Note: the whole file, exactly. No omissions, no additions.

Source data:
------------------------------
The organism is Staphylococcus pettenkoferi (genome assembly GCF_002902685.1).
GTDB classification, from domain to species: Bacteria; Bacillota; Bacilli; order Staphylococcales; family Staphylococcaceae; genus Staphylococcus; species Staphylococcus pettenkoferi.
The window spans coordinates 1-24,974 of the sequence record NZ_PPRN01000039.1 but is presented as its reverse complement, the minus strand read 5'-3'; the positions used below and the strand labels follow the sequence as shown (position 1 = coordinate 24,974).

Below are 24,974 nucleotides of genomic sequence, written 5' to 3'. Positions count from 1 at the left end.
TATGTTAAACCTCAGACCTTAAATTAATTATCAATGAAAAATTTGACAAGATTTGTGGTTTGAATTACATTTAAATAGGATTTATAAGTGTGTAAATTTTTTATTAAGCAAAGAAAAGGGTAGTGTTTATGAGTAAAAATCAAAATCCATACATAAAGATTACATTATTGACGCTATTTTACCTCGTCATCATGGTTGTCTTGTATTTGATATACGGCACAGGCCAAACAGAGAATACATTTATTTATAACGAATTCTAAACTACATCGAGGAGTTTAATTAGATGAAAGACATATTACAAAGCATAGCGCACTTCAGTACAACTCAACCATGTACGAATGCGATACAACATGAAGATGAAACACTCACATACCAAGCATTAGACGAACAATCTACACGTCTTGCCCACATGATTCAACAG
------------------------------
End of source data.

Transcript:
The organism is Staphylococcus pettenkoferi (genome assembly GCF_002902685.1).
GTDB classification, from domain to species: Bacteria; Bacillota; Bacilli; order Staphylococcales; family Staphylococcaceae; genus Staphylococcus; species Staphylococcus pettenkoferi.
The window spans coordinates 1-24,974 of the sequence record NZ_PPRN01000039.1 but is presented as its reverse complement, the minus strand read 5'-3'; the positions used below and the strand labels follow the sequence as shown (position 1 = coordinate 24,974).

Below are 24,974 nucleotides of genomic sequence, written 5' to 3'. Positions count from 1 at the left end.
TATGTTAAACCTCAGACCTTAAATTAATTATCAATGAAAAATTTGACAAGATTTGTGGTTTGAATTACATTTAAATAGGATTTATAAGTGTGTAAATTTTTTATTAAGCAAAGAAAAGGGTAGTGTTTATGAGTAAAAATCAAAATCCATACATAAAGATTACATTATTGACGCTATTTTACCTCGTCATCATGGTTGTCTTGTATTTGATATACGGCACAGGCCAAACAGAGAATACATTTATTTATAACGAATTCTAAACTACATCGAGGAGTTTAATTAGATGAAAGACATATTACAAAGCATAGCGCACTTCAGTACAACTCAACCATGTACGAATGCGATACAACATGAAGATGAAACACTCACATACCAAGCATTAGACGAACAATCTACACGTCTTGCCCACATGATTCAACAG